(I will never understand why someone needing to prepare herself for an ordeal would want to be distracted by television commercials.)

You sit in the dimly lit room, nervous, but actually feeling sorry for yourself, and try to relax. Some of your meditation practice comes to your aid. You know it’s time to accept the fact that you are your age and not fifty years or twenty years younger. Somehow until now, part of yourself was still convinced that aging was something that happened to other people. Do not go gentle into that good night, etc.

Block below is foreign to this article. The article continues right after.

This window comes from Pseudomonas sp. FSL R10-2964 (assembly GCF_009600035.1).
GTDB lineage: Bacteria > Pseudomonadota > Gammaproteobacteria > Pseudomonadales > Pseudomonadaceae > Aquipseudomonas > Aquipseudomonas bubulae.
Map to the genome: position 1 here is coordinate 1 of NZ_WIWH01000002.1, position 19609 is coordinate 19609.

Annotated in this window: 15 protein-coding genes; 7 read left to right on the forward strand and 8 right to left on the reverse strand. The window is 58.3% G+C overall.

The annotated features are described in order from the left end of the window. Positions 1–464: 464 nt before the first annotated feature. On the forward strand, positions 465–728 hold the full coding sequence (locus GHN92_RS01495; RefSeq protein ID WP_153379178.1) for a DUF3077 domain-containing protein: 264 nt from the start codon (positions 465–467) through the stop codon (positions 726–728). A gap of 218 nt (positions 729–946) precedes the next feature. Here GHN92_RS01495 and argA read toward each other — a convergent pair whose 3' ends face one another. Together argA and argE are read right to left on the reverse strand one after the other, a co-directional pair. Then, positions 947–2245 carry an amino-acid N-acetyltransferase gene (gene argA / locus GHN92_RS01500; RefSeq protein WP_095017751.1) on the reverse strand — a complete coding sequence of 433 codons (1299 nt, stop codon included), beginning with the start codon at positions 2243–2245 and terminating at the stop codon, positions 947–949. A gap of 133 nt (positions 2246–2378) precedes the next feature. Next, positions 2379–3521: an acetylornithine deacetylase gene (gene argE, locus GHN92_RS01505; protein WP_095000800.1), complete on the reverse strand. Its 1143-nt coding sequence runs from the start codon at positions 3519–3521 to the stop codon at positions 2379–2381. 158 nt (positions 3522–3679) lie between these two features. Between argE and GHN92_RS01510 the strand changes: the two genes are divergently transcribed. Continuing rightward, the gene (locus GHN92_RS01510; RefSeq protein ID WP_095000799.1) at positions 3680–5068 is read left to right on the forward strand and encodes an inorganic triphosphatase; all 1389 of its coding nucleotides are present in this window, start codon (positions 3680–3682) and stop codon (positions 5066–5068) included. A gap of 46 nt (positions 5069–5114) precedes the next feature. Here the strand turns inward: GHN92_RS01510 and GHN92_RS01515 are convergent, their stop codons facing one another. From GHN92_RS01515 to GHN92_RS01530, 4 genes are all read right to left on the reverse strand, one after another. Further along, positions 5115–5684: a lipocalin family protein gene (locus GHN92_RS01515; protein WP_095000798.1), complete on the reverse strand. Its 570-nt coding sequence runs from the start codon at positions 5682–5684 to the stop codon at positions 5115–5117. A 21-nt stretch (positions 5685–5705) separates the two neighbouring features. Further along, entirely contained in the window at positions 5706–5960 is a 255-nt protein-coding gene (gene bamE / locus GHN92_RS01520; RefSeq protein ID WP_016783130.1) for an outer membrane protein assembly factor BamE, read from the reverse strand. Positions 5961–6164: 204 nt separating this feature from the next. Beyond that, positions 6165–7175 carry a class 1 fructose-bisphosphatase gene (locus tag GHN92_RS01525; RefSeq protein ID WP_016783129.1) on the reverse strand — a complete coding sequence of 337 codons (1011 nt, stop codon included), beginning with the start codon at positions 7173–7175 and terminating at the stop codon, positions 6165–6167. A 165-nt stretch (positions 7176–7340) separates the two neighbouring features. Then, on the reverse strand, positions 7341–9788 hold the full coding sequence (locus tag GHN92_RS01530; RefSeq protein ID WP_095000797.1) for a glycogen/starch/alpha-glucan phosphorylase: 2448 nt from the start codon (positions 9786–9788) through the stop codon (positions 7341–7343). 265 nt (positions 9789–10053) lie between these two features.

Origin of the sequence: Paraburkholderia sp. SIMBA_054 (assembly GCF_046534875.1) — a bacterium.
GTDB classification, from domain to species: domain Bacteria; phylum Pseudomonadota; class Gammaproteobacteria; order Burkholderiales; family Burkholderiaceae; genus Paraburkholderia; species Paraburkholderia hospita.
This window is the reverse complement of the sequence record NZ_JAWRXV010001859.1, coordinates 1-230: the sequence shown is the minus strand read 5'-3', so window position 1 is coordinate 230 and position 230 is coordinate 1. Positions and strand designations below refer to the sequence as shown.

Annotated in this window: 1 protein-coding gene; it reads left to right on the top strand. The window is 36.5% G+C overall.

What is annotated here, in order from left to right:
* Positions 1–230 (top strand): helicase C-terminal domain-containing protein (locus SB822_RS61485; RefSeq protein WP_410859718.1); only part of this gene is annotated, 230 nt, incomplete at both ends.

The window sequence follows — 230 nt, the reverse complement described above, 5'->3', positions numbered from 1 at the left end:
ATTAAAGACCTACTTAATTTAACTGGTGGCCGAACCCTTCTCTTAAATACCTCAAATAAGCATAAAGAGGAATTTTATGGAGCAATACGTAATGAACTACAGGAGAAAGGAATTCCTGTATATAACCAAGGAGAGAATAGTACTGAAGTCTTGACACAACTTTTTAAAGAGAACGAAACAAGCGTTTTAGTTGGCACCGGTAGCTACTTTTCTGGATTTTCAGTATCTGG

You are led into the surgery and seated in a chair, which is lowered so you are horizontal. The surgery team approaches, and your doctor tells you in a wonderfully reassuring, grandmotherly voice that she will explain each step of the procedure to you. The prongs of an oxygen tube are inserted into your nostrils, and you are told to breathe only through your nose. A blood pressure cuff goes around one arm so they can monitor your blood pressure throughout. Your face is wrapped. A gel is put into the eye which is not going to be operated on so that you can’t open it.  You get more drops, including the anesthetic. A very bright operating lamp looms over you. You grab the arms of the chair and hold on tight and force yourself to look into the two blobs of light above you. The reassuring, grandmotherly voice urges you to relax—right!—and not to move. You don’t relax, but you don’t move either. By God, you don’t move. You feel a little prick. The voice tells you it’s over. You see hazy red, which you’re told is only the light. You’re unwrapped and led back into the pre-surgery room, where you get drops every five minutes.